Depersonalisation – feeling disconnected from your mind or body (dissociation)
Derealisation – feeling as though you’re disconnected from the world around you
3 Strategies to Help You Overcome Perinatal Anxiety
1. Giving Yourself Permission
In a world where every aspect of our life has been commodified, industrialised and distilled into a simple one size fits all message, it can be hard to break away from the cultural status quo. Advertisements, media, and ‘accepted truisms’ are all telling you to feel a certain way about pregnancy. But it’s very much a personal journey. And as we’ve already extrapolated, it can be quite a challenging one. Motherhood doesn’t entail feeling euphoric all of the time about bringing a child into the world. Unfortunately, real life isn’t that romantic. It’s important that you allow yourself to normalise your situation and become ok with the fact that sometimes you’re not ok, so you can provide yourself relevant self-care.
2. Ensure You’re Getting Good Quality Sleep
Getting more sleep is a very catch-all statement that can often be disregarded because of the simplicity. It can often be a victim of its own sense of obviousness. But that takes nothing away from the fact that it is very much an important variable to nail down. And the relationship between sleep during pregnancy and in postpartum women can be a complex one because a lack of sleep can be a contributing factor to perineal anxiety as well as a sign that the condition itself is manifesting. The best way to get a good night’s sleep is first and foremost to get into a good routine – go to bed at the same time every night. Don’t use your bedroom for recreation, and avoid consuming too much caffeine later on during the day.
3. Build up a Proper Support Network
Despite the fact that perinatal anxiety affects a significant number of women, its lack of recognition means there isn’t a great of specialised support groups out there. At least not on the same scale as postpartum depression. But that doesn’t mean to say that those same services and community support groups can’t be accessed. It’s highly unlikely you’d be turned away and at the very worst, if you couldn’t find help, you’d almost certainly be redirected to a service that could provide you with adequate support. And as much as social media can be often-maligned for disconnecting us, where mental health is concerned joining relevant Facebook groups can provide a great source of relief. Making a post to be read by others and knowing your voice is being heard can be extremely beneficial.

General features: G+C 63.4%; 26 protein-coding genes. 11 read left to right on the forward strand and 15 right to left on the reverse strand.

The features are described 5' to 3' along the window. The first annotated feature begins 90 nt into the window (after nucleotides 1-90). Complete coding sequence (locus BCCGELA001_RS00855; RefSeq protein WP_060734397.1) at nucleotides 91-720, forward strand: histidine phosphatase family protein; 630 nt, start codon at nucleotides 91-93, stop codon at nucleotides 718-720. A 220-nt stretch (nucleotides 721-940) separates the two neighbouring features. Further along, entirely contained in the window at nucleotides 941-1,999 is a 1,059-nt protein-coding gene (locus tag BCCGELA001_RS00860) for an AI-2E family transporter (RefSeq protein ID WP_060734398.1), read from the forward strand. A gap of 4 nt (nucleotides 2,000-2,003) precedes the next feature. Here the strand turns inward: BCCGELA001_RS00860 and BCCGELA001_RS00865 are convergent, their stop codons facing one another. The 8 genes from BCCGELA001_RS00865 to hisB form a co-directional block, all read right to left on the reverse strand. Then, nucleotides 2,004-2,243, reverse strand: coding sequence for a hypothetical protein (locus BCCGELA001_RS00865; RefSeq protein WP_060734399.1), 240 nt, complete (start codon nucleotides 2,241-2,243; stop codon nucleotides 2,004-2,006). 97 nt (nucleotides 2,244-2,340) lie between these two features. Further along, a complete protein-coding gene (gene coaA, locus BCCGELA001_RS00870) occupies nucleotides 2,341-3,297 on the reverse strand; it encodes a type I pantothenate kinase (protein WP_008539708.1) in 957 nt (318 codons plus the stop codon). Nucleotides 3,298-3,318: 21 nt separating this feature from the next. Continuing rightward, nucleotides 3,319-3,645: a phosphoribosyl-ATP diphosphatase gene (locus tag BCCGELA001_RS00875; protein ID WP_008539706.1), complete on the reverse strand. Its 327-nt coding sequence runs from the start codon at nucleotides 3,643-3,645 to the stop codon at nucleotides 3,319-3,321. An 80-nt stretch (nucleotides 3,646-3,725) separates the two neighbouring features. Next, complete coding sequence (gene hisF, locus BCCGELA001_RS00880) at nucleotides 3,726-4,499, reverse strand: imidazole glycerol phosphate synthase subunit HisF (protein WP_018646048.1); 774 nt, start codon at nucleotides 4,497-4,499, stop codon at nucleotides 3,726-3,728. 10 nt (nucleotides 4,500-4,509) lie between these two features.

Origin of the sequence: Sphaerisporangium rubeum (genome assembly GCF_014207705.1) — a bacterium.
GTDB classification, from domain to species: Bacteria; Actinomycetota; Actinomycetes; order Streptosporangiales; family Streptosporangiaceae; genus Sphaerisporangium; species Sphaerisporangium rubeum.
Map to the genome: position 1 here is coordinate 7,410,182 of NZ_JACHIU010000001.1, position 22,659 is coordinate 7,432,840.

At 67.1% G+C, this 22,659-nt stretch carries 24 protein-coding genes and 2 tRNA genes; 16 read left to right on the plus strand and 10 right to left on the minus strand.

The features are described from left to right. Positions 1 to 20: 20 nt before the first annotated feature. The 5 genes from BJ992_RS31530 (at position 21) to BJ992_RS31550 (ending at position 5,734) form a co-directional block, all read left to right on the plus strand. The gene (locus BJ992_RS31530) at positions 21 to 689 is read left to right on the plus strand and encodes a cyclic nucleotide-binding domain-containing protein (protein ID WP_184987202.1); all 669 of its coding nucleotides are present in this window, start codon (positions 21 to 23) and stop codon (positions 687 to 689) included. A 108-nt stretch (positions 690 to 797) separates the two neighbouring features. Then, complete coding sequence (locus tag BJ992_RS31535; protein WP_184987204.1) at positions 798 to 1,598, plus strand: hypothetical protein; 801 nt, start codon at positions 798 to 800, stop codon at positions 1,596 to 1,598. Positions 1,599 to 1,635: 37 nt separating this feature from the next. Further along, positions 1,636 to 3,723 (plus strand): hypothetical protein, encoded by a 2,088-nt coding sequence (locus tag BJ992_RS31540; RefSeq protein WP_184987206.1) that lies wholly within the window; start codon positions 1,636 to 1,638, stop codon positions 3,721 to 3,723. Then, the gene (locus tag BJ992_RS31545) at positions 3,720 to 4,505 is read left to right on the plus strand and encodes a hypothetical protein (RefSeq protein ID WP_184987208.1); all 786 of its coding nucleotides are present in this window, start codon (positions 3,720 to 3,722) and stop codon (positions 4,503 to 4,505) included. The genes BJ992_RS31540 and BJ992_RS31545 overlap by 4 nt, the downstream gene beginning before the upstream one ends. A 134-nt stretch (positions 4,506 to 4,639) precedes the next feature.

About the author:
Dr Becky Spelman is a leading UK Psychologist who’s had great success helping her clients manage and overcome a multitude of mental illnesses.
***If you’re struggling with perinatal anxiety and think you might benefit from speaking to someone, we offer a FREE 15-MINUTE CONSULTATION with one of our specialists to help you find the best way to move forward. You can book yours here
Very Well Mind (9th Feb 2020) What Is Perinatal Depression? Retrieved on 26th March 2021 from, https://www.verywellmind.com/overview-perinatal-depression-4768491
Psychology Today (22nd Jan 2018) The Most Common Problem in Pregnancy is Not What You Think. Retrieved on 26th March 2021 from, https://www.psychologytoday.com/us/blog/the-pregnant-pause/201801/the-most-common-problem-in-pregnancy-is-not-what-you-think
Mind (Apr 2020) Postnatal depression and perinatal mental health. Retrieved on 26th March 2021 from, https://www.mind.org.uk/information-support/types-of-mental-health-problems/postnatal-depression-and-perinatal-mental-health/perinatal-anxiety/
Why Perinatal Anxiety Requires Just as Much Attention as Postpartum Depression was last modified: May 4th, 2021 by Dr Becky Spelman